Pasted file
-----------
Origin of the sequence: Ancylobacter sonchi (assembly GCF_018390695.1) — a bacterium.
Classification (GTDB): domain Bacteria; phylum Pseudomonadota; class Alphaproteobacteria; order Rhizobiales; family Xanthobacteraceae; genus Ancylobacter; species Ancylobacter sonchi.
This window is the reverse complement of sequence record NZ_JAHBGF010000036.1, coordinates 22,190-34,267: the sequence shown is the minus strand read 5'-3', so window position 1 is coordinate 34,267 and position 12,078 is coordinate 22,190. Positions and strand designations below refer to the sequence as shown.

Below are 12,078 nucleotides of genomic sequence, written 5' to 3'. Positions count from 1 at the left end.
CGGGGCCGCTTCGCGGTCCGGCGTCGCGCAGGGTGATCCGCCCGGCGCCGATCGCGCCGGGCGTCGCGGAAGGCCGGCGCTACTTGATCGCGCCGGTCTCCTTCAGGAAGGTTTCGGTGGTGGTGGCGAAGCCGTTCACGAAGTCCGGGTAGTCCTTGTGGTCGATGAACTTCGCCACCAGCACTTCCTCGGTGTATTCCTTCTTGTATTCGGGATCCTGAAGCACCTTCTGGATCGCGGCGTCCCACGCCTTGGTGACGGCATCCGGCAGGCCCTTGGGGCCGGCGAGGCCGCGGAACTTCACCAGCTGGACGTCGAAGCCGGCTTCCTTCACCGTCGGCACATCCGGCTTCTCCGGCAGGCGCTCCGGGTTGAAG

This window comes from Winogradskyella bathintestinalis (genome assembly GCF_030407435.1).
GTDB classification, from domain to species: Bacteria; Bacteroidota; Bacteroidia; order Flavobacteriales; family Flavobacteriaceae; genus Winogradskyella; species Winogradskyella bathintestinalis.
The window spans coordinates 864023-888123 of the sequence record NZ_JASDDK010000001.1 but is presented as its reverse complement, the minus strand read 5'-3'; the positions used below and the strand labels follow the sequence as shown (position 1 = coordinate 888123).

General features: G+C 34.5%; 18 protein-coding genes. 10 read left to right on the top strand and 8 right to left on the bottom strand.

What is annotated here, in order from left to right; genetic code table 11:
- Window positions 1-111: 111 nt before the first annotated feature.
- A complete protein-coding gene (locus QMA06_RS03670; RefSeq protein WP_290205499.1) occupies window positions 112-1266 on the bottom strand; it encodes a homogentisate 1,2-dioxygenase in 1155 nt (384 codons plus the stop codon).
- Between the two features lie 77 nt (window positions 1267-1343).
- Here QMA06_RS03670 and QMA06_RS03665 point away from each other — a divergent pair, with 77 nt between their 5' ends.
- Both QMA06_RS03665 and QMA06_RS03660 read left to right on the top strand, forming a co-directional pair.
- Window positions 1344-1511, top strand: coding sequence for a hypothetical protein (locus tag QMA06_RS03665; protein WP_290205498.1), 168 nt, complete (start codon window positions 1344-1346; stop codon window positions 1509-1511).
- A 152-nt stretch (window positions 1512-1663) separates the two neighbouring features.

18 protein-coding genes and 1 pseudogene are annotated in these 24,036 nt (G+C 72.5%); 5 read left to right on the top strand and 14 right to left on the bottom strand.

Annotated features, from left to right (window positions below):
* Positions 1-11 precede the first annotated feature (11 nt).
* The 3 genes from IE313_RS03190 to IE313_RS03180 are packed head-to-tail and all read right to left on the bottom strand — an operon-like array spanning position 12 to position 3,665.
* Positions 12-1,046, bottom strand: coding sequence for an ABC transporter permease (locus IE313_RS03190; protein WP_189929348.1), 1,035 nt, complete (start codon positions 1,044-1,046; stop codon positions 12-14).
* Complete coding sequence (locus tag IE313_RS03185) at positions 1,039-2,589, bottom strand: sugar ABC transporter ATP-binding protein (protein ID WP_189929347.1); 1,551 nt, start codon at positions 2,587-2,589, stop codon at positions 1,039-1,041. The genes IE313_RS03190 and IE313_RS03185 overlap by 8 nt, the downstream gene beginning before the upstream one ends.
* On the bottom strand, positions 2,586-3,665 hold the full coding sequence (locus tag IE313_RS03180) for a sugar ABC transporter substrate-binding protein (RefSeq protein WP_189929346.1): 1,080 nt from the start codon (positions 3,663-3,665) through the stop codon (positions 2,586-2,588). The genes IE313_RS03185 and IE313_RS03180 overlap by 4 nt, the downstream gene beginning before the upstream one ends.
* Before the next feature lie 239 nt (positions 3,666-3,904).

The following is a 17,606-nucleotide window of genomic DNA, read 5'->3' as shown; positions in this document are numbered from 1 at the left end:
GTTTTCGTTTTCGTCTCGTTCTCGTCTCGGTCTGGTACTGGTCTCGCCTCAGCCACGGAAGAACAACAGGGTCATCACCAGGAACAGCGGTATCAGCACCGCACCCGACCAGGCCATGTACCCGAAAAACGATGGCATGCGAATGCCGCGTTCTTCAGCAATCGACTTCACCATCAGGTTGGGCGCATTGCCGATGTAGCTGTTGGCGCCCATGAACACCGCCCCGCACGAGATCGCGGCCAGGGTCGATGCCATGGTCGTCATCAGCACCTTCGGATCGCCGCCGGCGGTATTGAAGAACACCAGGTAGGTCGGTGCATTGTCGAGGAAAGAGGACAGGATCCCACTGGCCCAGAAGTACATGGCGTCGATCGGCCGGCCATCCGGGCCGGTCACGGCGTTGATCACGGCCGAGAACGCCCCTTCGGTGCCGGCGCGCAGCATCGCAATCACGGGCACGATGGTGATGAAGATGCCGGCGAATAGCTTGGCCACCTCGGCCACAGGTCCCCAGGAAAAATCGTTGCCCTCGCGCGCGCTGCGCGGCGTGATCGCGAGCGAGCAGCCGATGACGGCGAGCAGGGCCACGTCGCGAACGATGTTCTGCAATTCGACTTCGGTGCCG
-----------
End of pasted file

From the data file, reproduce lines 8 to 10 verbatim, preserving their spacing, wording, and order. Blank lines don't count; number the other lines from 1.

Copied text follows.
The window spans coordinates 864023-888123 of the sequence record NZ_JASDDK010000001.1 but is presented as its reverse complement, the minus strand read 5'-3'; the positions used below and the strand labels follow the sequence as shown (position 1 = coordinate 888123).

General features: G+C 34.5%; 18 protein-coding genes. 10 read left to right on the top strand and 8 right to left on the bottom strand.

What is annotated here, in order from left to right; genetic code table 11: